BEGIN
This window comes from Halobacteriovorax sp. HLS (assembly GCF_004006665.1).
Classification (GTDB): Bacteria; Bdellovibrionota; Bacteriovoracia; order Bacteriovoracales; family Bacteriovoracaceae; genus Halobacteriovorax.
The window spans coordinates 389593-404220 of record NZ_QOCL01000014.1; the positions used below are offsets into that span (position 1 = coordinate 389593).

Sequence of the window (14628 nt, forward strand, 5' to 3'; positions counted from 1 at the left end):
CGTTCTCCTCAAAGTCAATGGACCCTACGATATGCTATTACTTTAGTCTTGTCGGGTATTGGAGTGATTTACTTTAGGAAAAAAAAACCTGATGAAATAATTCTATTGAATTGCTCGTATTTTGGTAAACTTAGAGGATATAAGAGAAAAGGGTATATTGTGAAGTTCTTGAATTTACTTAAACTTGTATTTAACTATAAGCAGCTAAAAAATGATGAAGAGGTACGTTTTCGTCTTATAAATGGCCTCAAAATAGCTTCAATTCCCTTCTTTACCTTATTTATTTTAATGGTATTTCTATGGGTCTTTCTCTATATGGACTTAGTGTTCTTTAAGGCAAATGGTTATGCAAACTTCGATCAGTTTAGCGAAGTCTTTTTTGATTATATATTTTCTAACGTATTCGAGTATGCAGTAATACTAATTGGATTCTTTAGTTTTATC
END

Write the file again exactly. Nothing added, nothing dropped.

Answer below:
This window comes from Halobacteriovorax sp. HLS (assembly GCF_004006665.1).
Classification (GTDB): Bacteria; Bdellovibrionota; Bacteriovoracia; order Bacteriovoracales; family Bacteriovoracaceae; genus Halobacteriovorax.
The window spans coordinates 389593-404220 of record NZ_QOCL01000014.1; the positions used below are offsets into that span (position 1 = coordinate 389593).

Sequence of the window (14628 nt, forward strand, 5' to 3'; positions counted from 1 at the left end):
CGTTCTCCTCAAAGTCAATGGACCCTACGATATGCTATTACTTTAGTCTTGTCGGGTATTGGAGTGATTTACTTTAGGAAAAAAAAACCTGATGAAATAATTCTATTGAATTGCTCGTATTTTGGTAAACTTAGAGGATATAAGAGAAAAGGGTATATTGTGAAGTTCTTGAATTTACTTAAACTTGTATTTAACTATAAGCAGCTAAAAAATGATGAAGAGGTACGTTTTCGTCTTATAAATGGCCTCAAAATAGCTTCAATTCCCTTCTTTACCTTATTTATTTTAATGGTATTTCTATGGGTCTTTCTCTATATGGACTTAGTGTTCTTTAAGGCAAATGGTTATGCAAACTTCGATCAGTTTAGCGAAGTCTTTTTTGATTATATATTTTCTAACGTATTCGAGTATGCAGTAATACTAATTGGATTCTTTAGTTTTATC